• Strategies to alleviate reproductive wastage in dairy cows

      Butler, Stephen (Teagasc, 2007-01-01)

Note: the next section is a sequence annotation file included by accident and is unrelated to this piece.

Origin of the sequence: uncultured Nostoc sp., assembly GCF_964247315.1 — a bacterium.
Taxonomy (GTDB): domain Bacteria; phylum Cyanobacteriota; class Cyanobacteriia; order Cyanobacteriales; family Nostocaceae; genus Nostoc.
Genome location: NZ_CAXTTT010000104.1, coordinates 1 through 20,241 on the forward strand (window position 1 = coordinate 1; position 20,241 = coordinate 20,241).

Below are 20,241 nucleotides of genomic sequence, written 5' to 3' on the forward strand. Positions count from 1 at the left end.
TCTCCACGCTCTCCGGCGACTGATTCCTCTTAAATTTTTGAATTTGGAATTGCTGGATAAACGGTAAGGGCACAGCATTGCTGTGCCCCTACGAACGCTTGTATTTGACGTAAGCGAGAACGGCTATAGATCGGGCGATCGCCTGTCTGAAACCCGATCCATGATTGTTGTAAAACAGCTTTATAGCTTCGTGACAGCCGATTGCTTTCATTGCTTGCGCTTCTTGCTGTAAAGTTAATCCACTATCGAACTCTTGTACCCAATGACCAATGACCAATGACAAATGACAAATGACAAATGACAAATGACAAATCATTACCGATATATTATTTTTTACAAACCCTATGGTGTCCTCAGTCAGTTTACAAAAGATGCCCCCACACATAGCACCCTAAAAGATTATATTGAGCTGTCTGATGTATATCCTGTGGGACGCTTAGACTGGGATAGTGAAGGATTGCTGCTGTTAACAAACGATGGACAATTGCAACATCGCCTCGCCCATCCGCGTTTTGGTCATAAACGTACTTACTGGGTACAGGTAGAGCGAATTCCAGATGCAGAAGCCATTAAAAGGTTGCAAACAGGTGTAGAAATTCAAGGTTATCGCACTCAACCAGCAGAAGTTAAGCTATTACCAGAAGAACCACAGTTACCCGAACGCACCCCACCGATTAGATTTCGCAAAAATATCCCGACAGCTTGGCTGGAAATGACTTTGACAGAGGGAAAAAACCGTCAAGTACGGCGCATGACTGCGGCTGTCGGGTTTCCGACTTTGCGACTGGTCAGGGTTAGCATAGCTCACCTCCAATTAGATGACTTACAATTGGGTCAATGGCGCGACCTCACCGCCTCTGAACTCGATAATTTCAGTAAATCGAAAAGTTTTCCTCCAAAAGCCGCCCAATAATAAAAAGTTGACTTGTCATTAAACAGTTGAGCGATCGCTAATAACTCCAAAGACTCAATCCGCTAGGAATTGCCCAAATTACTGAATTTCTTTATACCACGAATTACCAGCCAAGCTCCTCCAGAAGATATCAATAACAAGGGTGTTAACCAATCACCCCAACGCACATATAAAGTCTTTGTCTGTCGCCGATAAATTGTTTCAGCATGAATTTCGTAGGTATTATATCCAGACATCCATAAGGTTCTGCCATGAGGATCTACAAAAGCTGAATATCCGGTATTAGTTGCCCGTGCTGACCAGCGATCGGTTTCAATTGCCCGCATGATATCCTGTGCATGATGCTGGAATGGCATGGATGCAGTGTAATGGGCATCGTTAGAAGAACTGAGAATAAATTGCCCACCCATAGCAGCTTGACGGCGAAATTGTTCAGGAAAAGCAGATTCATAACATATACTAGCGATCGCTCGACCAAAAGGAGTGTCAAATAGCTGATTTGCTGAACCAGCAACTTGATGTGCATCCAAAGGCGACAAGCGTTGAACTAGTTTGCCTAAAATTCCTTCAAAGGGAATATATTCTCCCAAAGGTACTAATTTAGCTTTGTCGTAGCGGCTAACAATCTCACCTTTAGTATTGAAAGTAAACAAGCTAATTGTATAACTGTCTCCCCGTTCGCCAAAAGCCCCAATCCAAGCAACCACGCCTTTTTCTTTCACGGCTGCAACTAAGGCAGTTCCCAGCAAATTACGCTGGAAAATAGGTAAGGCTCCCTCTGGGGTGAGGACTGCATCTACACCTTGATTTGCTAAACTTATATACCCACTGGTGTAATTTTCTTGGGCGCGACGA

grass-based systems of production. A series of studies were carried out to (i) improve our understanding of the physiological basis of poor reproductive performance; (ii) examine management and nutritional strategies to improve fertility; and (iii) examine the potential role of extended lactation to mitigate the effects of poor reproductive performance. A comprehensive characterization of the North American and New Zealand strains of Holstein-Friesian cow was carried out. North American cows produce a greater volume of milk, but yield a similar amount of fat and protein on a grass-based diet. Dry matter intake was greater for the larger NA strain, but energy balance did not differ during the first 20 weeks of lactation. Circulating concentrations of metabolic hormones and metabolites during the early lactation period were indicative of lesser bioenergetic status in the NZ strain compared to the NA strain. During established lactation, circulating concentrations of insulin-like growth factor-I (IGF-I) were greater in the NZ strain. Liver biopsies collected at day 35 and day 150 postpartum indicated that the greater circulating concentration of IGF-I was due to greater hepatic mRNA abundance of IGF-I and acid labile subunit (ALS). Embryos were collected from both strains after superovulation. A greater proportion of the embryos recovered were transferable in the NZ strain compared with the NA strain, indicating that the previously reported differences in reproductive performance were manifest as early as 7 days post-insemination. Collectively, the results of the study indicate that the NZ strain are genetically better equipped to survive on a pasture-based seasonal calving system. A study was carried out to examine the effect of dry period duration and dietary energy density on milk production, bioenergetic status and postpartum ovarian function. Omitting the dry period and increasing dietary energy density both resulted in improved energy balance and metabolic status, but omitting the dry period reduced the postpartum interval to resumption of cyclicity whereas increasing dietary energy density had no effect. Omitting the dry period reduced the inherent drive to produce milk, and allowed the cow to fully meet nutritional requirements from voluntary dry matter intake. Increased dietary energy density also allowed the cow to more closely meet nutritional requirements from a higher energy density diet, albeit at a greater milk yield. The results suggest that the mechanism by which a cow arrives at a particular energy balance status may be as important as energy balance per se. One of the main energy costs associated with lactation is milk fat. Trans 10, cis 12 conjugated linoleic acid (CLA) is a geometric and positional isomer of linoleic acid that reduces milk fat synthesis in a dose dependent manner. Supplementing cows with CLA resulted in improved energy balance status during the transition period and reduced postpartum body condition score loss. Some indices of reproductive performance were also improved. In seasonal systems, cows that fail to become pregnant by the end of the breeding season are typically culled and replaced. When reproductive performance is poor, this represents a major cost on dairy farms. A study was carried out to examine the feasibility of extending the lactation to 22 months, resulting in a calving interval of 24 months instead of 12 months. High yielding cows produced the equivalent of 2 normal lactations in an extended lactation system. An economic analysis indicated that an efficient spring calving system with a compact calving pattern and a 12 month calving interval is still the most profitable, but with high yielding cows extending the lactation of non-pregnant cows is more profitable than culling and replacing.